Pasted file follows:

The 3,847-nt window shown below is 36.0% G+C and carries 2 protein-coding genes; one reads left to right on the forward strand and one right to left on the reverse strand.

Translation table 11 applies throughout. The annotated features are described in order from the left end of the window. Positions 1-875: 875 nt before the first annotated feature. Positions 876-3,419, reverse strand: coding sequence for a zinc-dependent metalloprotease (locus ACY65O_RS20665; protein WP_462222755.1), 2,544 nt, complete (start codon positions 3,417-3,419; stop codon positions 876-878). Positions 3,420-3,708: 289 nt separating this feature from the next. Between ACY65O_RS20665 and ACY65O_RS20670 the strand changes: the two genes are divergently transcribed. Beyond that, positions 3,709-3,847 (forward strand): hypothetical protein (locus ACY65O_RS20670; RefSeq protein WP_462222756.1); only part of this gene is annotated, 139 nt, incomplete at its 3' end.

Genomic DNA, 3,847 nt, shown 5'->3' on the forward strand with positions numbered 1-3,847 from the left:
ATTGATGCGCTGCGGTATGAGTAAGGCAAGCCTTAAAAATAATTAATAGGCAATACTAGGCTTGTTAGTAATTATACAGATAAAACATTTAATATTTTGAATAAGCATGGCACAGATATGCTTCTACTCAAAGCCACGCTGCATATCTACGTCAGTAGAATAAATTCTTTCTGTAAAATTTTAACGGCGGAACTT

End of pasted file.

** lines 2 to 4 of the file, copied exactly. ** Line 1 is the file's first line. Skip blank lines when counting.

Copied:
Translation table 11 applies throughout. The annotated features are described in order from the left end of the window. Positions 1-875: 875 nt before the first annotated feature. Positions 876-3,419, reverse strand: coding sequence for a zinc-dependent metalloprotease (locus ACY65O_RS20665; protein WP_462222755.1), 2,544 nt, complete (start codon positions 3,417-3,419; stop codon positions 876-878). Positions 3,420-3,708: 289 nt separating this feature from the next. Between ACY65O_RS20665 and ACY65O_RS20670 the strand changes: the two genes are divergently transcribed. Beyond that, positions 3,709-3,847 (forward strand): hypothetical protein (locus ACY65O_RS20670; RefSeq protein WP_462222756.1); only part of this gene is annotated, 139 nt, incomplete at its 3' end.

Genomic DNA, 3,847 nt, shown 5'->3' on the forward strand with positions numbered 1-3,847 from the left:
ATTGATGCGCTGCGGTATGAGTAAGGCAAGCCTTAAAAATAATTAATAGGCAATACTAGGCTTGTTAGTAATTATACAGATAAAACATTTAATATTTTGAATAAGCATGGCACAGATATGCTTCTACTCAAAGCCACGCTGCATATCTACGTCAGTAGAATAAATTCTTTCTGTAAAATTTTAACGGCGGAACTT